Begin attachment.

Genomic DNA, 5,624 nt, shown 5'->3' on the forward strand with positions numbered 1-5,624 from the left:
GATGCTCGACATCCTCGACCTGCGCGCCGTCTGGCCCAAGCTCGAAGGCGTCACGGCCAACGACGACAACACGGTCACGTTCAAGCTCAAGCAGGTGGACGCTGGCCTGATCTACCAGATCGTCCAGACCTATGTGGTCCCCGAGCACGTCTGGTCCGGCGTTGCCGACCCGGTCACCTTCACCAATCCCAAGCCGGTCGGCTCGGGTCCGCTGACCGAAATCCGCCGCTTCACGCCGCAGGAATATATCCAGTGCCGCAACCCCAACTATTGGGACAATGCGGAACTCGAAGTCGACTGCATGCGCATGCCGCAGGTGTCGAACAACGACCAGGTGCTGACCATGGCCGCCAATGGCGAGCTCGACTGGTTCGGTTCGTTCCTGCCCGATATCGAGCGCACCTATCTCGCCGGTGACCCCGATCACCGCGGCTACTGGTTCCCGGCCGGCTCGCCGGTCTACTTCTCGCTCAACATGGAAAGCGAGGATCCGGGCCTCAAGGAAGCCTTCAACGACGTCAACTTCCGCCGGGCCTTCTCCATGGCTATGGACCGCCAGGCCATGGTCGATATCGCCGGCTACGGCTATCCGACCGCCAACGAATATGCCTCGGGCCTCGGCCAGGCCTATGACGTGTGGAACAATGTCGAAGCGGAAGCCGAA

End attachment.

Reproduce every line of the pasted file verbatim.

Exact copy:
Genomic DNA, 5,624 nt, shown 5'->3' on the forward strand with positions numbered 1-5,624 from the left:
GATGCTCGACATCCTCGACCTGCGCGCCGTCTGGCCCAAGCTCGAAGGCGTCACGGCCAACGACGACAACACGGTCACGTTCAAGCTCAAGCAGGTGGACGCTGGCCTGATCTACCAGATCGTCCAGACCTATGTGGTCCCCGAGCACGTCTGGTCCGGCGTTGCCGACCCGGTCACCTTCACCAATCCCAAGCCGGTCGGCTCGGGTCCGCTGACCGAAATCCGCCGCTTCACGCCGCAGGAATATATCCAGTGCCGCAACCCCAACTATTGGGACAATGCGGAACTCGAAGTCGACTGCATGCGCATGCCGCAGGTGTCGAACAACGACCAGGTGCTGACCATGGCCGCCAATGGCGAGCTCGACTGGTTCGGTTCGTTCCTGCCCGATATCGAGCGCACCTATCTCGCCGGTGACCCCGATCACCGCGGCTACTGGTTCCCGGCCGGCTCGCCGGTCTACTTCTCGCTCAACATGGAAAGCGAGGATCCGGGCCTCAAGGAAGCCTTCAACGACGTCAACTTCCGCCGGGCCTTCTCCATGGCTATGGACCGCCAGGCCATGGTCGATATCGCCGGCTACGGCTATCCGACCGCCAACGAATATGCCTCGGGCCTCGGCCAGGCCTATGACGTGTGGAACAATGTCGAAGCGGAAGCCGAA